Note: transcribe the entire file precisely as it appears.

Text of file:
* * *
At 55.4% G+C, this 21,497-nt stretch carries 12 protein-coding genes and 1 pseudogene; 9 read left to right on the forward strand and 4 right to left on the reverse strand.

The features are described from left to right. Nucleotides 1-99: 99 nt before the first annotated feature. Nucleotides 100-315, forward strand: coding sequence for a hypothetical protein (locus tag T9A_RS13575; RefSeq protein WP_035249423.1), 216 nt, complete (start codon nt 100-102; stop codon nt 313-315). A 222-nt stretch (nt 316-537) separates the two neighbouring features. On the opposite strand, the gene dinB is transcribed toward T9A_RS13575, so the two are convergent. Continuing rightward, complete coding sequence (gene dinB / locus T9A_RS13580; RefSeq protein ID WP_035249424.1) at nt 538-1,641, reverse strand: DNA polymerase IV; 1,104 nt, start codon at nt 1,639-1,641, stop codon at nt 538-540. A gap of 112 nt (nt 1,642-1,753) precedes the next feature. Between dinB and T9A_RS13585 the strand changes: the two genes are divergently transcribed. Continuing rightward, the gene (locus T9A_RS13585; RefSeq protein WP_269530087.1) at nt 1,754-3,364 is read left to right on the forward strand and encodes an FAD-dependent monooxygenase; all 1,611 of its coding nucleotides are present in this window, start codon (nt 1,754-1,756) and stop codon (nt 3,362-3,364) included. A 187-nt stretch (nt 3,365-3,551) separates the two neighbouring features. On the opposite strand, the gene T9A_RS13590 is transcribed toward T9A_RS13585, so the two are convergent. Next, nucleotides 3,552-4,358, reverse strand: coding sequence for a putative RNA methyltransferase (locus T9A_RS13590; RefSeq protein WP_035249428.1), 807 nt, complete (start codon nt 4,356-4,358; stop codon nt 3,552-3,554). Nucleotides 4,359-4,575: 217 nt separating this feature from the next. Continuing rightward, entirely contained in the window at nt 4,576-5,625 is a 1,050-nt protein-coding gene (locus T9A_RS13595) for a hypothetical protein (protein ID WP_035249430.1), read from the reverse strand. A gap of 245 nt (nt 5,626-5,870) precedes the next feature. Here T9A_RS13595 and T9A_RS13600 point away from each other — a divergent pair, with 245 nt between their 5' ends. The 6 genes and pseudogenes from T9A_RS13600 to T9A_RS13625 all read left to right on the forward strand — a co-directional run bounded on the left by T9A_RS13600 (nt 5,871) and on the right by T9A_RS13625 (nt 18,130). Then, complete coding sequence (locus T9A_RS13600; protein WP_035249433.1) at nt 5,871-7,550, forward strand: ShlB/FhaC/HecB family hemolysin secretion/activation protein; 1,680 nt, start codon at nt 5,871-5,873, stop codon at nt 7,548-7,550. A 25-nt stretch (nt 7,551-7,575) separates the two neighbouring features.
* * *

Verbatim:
At 55.4% G+C, this 21,497-nt stretch carries 12 protein-coding genes and 1 pseudogene; 9 read left to right on the forward strand and 4 right to left on the reverse strand.

The features are described from left to right. Nucleotides 1-99: 99 nt before the first annotated feature. Nucleotides 100-315, forward strand: coding sequence for a hypothetical protein (locus tag T9A_RS13575; RefSeq protein WP_035249423.1), 216 nt, complete (start codon nt 100-102; stop codon nt 313-315). A 222-nt stretch (nt 316-537) separates the two neighbouring features. On the opposite strand, the gene dinB is transcribed toward T9A_RS13575, so the two are convergent. Continuing rightward, complete coding sequence (gene dinB / locus T9A_RS13580; RefSeq protein ID WP_035249424.1) at nt 538-1,641, reverse strand: DNA polymerase IV; 1,104 nt, start codon at nt 1,639-1,641, stop codon at nt 538-540. A gap of 112 nt (nt 1,642-1,753) precedes the next feature. Between dinB and T9A_RS13585 the strand changes: the two genes are divergently transcribed. Continuing rightward, the gene (locus T9A_RS13585; RefSeq protein WP_269530087.1) at nt 1,754-3,364 is read left to right on the forward strand and encodes an FAD-dependent monooxygenase; all 1,611 of its coding nucleotides are present in this window, start codon (nt 1,754-1,756) and stop codon (nt 3,362-3,364) included. A 187-nt stretch (nt 3,365-3,551) separates the two neighbouring features. On the opposite strand, the gene T9A_RS13590 is transcribed toward T9A_RS13585, so the two are convergent. Next, nucleotides 3,552-4,358, reverse strand: coding sequence for a putative RNA methyltransferase (locus T9A_RS13590; RefSeq protein WP_035249428.1), 807 nt, complete (start codon nt 4,356-4,358; stop codon nt 3,552-3,554). Nucleotides 4,359-4,575: 217 nt separating this feature from the next. Continuing rightward, entirely contained in the window at nt 4,576-5,625 is a 1,050-nt protein-coding gene (locus T9A_RS13595) for a hypothetical protein (protein ID WP_035249430.1), read from the reverse strand. A gap of 245 nt (nt 5,626-5,870) precedes the next feature. Here T9A_RS13595 and T9A_RS13600 point away from each other — a divergent pair, with 245 nt between their 5' ends. The 6 genes and pseudogenes from T9A_RS13600 to T9A_RS13625 all read left to right on the forward strand — a co-directional run bounded on the left by T9A_RS13600 (nt 5,871) and on the right by T9A_RS13625 (nt 18,130). Then, complete coding sequence (locus T9A_RS13600; protein WP_035249433.1) at nt 5,871-7,550, forward strand: ShlB/FhaC/HecB family hemolysin secretion/activation protein; 1,680 nt, start codon at nt 5,871-5,873, stop codon at nt 7,548-7,550. A 25-nt stretch (nt 7,551-7,575) separates the two neighbouring features.